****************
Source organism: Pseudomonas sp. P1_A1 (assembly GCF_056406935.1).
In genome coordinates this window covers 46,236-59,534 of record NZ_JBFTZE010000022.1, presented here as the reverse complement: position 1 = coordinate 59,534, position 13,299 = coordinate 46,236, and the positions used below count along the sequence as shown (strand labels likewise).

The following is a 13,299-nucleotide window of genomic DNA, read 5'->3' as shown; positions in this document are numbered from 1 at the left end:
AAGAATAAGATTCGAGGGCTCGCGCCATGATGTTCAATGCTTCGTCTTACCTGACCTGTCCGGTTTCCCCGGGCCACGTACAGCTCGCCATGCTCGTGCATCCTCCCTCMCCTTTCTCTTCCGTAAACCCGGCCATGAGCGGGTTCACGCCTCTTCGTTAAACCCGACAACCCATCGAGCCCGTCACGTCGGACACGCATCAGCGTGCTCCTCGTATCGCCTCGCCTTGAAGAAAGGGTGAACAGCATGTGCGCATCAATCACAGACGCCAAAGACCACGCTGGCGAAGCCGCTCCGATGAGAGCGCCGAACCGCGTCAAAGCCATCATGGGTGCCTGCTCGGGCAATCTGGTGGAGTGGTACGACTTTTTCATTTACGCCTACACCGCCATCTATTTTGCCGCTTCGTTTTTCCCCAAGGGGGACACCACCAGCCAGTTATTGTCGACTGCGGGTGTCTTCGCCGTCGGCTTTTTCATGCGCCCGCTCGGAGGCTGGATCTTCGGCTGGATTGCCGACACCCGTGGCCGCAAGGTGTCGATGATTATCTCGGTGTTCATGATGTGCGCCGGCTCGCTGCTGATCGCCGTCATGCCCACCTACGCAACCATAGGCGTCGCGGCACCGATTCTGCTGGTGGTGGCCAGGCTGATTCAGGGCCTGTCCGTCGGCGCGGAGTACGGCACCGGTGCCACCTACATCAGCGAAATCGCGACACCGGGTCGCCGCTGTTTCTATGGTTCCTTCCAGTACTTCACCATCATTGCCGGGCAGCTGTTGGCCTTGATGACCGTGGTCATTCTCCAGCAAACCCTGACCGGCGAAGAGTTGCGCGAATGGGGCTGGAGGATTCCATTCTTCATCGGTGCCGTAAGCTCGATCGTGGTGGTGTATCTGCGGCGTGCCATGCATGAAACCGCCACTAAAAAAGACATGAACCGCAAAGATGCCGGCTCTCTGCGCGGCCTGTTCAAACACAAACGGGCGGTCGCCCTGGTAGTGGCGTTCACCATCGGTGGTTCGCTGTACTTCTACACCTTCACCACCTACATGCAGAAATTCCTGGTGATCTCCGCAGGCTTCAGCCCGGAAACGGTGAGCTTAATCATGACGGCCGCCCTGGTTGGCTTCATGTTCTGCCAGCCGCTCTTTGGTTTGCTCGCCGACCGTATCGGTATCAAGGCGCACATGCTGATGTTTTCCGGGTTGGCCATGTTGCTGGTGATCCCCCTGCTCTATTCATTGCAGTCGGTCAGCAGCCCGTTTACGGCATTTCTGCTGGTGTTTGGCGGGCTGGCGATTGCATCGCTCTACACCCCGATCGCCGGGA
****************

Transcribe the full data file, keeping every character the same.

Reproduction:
Source organism: Pseudomonas sp. P1_A1 (assembly GCF_056406935.1).
In genome coordinates this window covers 46,236-59,534 of record NZ_JBFTZE010000022.1, presented here as the reverse complement: position 1 = coordinate 59,534, position 13,299 = coordinate 46,236, and the positions used below count along the sequence as shown (strand labels likewise).

The following is a 13,299-nucleotide window of genomic DNA, read 5'->3' as shown; positions in this document are numbered from 1 at the left end:
AAGAATAAGATTCGAGGGCTCGCGCCATGATGTTCAATGCTTCGTCTTACCTGACCTGTCCGGTTTCCCCGGGCCACGTACAGCTCGCCATGCTCGTGCATCCTCCCTCMCCTTTCTCTTCCGTAAACCCGGCCATGAGCGGGTTCACGCCTCTTCGTTAAACCCGACAACCCATCGAGCCCGTCACGTCGGACACGCATCAGCGTGCTCCTCGTATCGCCTCGCCTTGAAGAAAGGGTGAACAGCATGTGCGCATCAATCACAGACGCCAAAGACCACGCTGGCGAAGCCGCTCCGATGAGAGCGCCGAACCGCGTCAAAGCCATCATGGGTGCCTGCTCGGGCAATCTGGTGGAGTGGTACGACTTTTTCATTTACGCCTACACCGCCATCTATTTTGCCGCTTCGTTTTTCCCCAAGGGGGACACCACCAGCCAGTTATTGTCGACTGCGGGTGTCTTCGCCGTCGGCTTTTTCATGCGCCCGCTCGGAGGCTGGATCTTCGGCTGGATTGCCGACACCCGTGGCCGCAAGGTGTCGATGATTATCTCGGTGTTCATGATGTGCGCCGGCTCGCTGCTGATCGCCGTCATGCCCACCTACGCAACCATAGGCGTCGCGGCACCGATTCTGCTGGTGGTGGCCAGGCTGATTCAGGGCCTGTCCGTCGGCGCGGAGTACGGCACCGGTGCCACCTACATCAGCGAAATCGCGACACCGGGTCGCCGCTGTTTCTATGGTTCCTTCCAGTACTTCACCATCATTGCCGGGCAGCTGTTGGCCTTGATGACCGTGGTCATTCTCCAGCAAACCCTGACCGGCGAAGAGTTGCGCGAATGGGGCTGGAGGATTCCATTCTTCATCGGTGCCGTAAGCTCGATCGTGGTGGTGTATCTGCGGCGTGCCATGCATGAAACCGCCACTAAAAAAGACATGAACCGCAAAGATGCCGGCTCTCTGCGCGGCCTGTTCAAACACAAACGGGCGGTCGCCCTGGTAGTGGCGTTCACCATCGGTGGTTCGCTGTACTTCTACACCTTCACCACCTACATGCAGAAATTCCTGGTGATCTCCGCAGGCTTCAGCCCGGAAACGGTGAGCTTAATCATGACGGCCGCCCTGGTTGGCTTCATGTTCTGCCAGCCGCTCTTTGGTTTGCTCGCCGACCGTATCGGTATCAAGGCGCACATGCTGATGTTTTCCGGGTTGGCCATGTTGCTGGTGATCCCCCTGCTCTATTCATTGCAGTCGGTCAGCAGCCCGTTTACGGCATTTCTGCTGGTGTTTGGCGGGCTGGCGATTGCATCGCTCTACACCCCGATCGCCGGGA